Daddy could have stood there all day pondering such things, which was frequently what he would do when called upon to do physical labor with implements like a shovel. Instead, he resolved to calm the dog, who was becoming hoarse and frankly unbalanced. Daddy grabbed the stinking hound, opened the side door into Nana's office, and locked the dog in Nana's office bathroom, where Nana would sometimes retreat for prolonged periods when the weight of the world was too much with her.

Daddy knew from prior experience that a dog sprayed by a skunk must be washed with tomato juice, which would case a chemical reaction of some sort that daddy would understand better if he paid attention in Chemistry, which he did not, even though you should. But there was no tomato juice to be had. Daddy briefly contemplated using Poppa's V-8, and was spared Sophie's choice between a vengeful father and a odoriferous dog by the fact that there was no V-8 left.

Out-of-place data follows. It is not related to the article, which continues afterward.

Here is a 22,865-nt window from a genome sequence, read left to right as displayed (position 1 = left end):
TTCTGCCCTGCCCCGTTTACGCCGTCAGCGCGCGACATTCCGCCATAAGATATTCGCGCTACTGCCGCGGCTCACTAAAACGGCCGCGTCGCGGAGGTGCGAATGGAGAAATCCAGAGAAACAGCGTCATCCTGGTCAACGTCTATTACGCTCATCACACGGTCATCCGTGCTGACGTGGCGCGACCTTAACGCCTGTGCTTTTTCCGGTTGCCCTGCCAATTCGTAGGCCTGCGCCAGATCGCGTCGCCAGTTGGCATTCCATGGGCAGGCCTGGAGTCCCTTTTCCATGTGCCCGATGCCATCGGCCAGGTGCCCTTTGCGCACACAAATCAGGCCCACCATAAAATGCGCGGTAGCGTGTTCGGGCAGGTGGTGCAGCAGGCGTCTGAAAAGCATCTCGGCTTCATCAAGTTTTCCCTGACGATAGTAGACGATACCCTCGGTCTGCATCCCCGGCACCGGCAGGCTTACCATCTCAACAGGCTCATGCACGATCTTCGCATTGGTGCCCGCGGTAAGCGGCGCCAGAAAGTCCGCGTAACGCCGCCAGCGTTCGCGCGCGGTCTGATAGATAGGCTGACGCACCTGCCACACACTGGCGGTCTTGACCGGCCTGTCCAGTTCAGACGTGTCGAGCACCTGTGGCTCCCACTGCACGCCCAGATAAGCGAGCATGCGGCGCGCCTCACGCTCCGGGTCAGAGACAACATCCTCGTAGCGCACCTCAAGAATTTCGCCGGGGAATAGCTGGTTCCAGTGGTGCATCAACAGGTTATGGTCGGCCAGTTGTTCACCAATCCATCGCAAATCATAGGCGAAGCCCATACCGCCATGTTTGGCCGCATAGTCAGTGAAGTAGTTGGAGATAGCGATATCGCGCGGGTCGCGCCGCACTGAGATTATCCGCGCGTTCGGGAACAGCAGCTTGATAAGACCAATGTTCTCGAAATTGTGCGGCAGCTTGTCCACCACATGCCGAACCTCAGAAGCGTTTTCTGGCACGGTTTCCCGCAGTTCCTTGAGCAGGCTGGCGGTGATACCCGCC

Never mind who Sophie is.

If there was no tomato juice, what could daddy use? Daddy eventually settled upon a large jar of zesty Ragu pasta sauce. Daddy figured that it was tomato-based, and that the chunks of mushroom and garlic should not prove a substantial impediment to its chemical effectiveness. Daddy manhandled the unwilling dachshund into the tub in Nana's office bathroom and commenced to bathe the dog in tepid water and Ragu. Sigmund, as was his normal practice, reacted to the stress of the experience with prolonged and profound flatulence. Soon Nana's bathroom was splattered with red like an abattoir and smelled of skunk, Italian food, and farts.